I want to talk about tropical fish. I’m not eating them. I don’t care how much Omega 3 they contain or whether they might have built up high levels of mercury and I’m never going to fry them in any kind of oil. The fish in question were living in my nine-year-old daughter’s fish tank in the corner of our dining room.
She had saved up for them herself, making them unequivocally ‘her’ fish, so not her younger sister’s or her older brother’s fish. This meant that all the fun, all the excitement, but also all the anxiety belonged to her. For the first couple of days after getting them she spent many happy hours gazing into the tank watching her three little guppies swimming around.
Her first big fright came when the fish were about a week old and I accidentally sat on the fish tank lid. It was not on top of the fish tank at the time (otherwise even I would probably have spotted my mistake), but had been left on a chair. When a loud cracking noise was heard as I sat down, my daughter glanced fearfully in my direction and then screamed out with terror declaring “all my fish are going to die!” Say that again? “Whaaaaaaaaaaa!” This has now been universally acknowledged as an over-reaction, first because the lid was in fact not broken at all (though it was a near thing) but mostly of course because fish don’t need lids to survive.
But it sets the scene for what happened later when we changed the fish tank water. The three fish – Opal, Tiddle and Flicker – had been with us for nearly two months by then, so water changing was not exactly a new thing. I still don’t really understand what went on that day, but when we changed the water it had near catastrophic consequences.
One moment the three little fish were merrily swimming around in their tank, and the next moment they had become frozen to the spot. This is hard when you are surrounded by water, but it was as if invisible ice had encased them, making it impossible for them to move anything but their frantic little tails.
And just as Opal, Tiddle and Flicker were frozen inside the tank, so my daughter and I became frozen outside the tank, watching them fearfully to see whether they would recover. As I crouched there waiting for a sign that the fish were going to be okay, it reminded me so much of what it’s like to notice a strange new MS symptom. Or something that might turn out to be a symptom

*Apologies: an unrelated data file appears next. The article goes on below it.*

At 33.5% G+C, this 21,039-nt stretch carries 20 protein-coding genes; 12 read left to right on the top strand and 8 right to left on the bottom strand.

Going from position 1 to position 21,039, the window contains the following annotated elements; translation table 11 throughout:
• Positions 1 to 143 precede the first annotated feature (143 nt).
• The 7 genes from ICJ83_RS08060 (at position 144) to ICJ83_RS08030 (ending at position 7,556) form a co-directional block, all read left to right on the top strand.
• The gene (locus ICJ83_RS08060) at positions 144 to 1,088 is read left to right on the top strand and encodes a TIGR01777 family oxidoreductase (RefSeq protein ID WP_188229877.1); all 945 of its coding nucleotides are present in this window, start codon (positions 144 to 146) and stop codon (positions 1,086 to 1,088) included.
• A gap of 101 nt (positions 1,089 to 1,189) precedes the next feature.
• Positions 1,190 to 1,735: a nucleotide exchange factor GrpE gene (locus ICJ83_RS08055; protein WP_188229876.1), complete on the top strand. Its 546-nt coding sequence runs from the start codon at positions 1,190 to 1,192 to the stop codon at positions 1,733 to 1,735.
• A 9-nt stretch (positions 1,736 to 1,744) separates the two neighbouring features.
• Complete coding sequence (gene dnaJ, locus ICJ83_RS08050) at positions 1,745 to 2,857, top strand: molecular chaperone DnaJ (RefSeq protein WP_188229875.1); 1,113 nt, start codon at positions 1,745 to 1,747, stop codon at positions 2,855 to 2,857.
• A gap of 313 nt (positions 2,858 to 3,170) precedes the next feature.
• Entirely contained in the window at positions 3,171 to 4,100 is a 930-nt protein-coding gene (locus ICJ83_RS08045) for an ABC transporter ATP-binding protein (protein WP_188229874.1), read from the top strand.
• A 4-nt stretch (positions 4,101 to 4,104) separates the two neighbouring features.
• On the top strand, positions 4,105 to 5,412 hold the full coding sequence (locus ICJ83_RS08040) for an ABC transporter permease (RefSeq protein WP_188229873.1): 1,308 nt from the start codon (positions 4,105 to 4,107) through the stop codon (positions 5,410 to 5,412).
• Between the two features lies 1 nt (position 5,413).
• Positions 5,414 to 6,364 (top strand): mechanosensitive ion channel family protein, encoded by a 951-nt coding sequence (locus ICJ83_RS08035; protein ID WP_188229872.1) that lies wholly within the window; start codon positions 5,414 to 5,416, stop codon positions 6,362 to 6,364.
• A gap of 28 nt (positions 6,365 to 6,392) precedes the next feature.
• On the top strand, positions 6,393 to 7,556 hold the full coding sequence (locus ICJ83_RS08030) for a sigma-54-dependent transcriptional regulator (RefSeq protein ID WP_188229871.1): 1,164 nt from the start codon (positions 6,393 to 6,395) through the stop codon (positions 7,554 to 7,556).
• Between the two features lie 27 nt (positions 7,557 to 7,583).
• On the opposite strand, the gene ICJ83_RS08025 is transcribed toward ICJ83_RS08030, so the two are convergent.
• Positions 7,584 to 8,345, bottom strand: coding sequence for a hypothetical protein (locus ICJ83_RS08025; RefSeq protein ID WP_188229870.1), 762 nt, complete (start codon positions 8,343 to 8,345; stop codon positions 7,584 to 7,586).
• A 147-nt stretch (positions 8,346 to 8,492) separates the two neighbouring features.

Perhaps I’m in the car and I feel a drop of water on my leg. But is it a real drop? Where could it have come from? Or I’m sitting at my desk working and I feel an annoying hair on my arm. At least, I hope it’s a hair, and I spend many frantic minutes searching to reassure myself that there is a physical explanation for what I’m feeling. Alarm bells start ringing, fear arrives out of nowhere, the invisible ice descends. And then, just as quickly, it disappears again. The hair is located, the drip of water turns out to be coming from the car’s air-conditioner unit, and my life carries on as normal. Because for me, just like for many others, the recovery process from MS is a very real phenomenon. A plant-based whole food diet, sunlight, exercise, dealing with emotional issues, daily meditation.
These are the things that are keeping me remarkably well, and I am sure will continue to keep me well into the future. My daughter’s fish didn’t have MS of course. We crouched by the tank, looking for a sign that movement would return to their bodies.
Opal was the first to swim free, wriggling his blue body and darting to the surface. That gave us some hope that things would turn out okay. Tiddle followed soon after, and our hope surged. We watched Flicker patiently, really expecting by now that he would recover, and finally his yellow tail gave one last frantic swish and his body was loosened from its odd stiffness. Before long all three fish were swimming around quite happily as if nothing had happened. Hope is a powerful thing. It can grow into a huge flame, bright enough to carry you through the darkest of days. But to begin with it is much smaller…more of a flicker.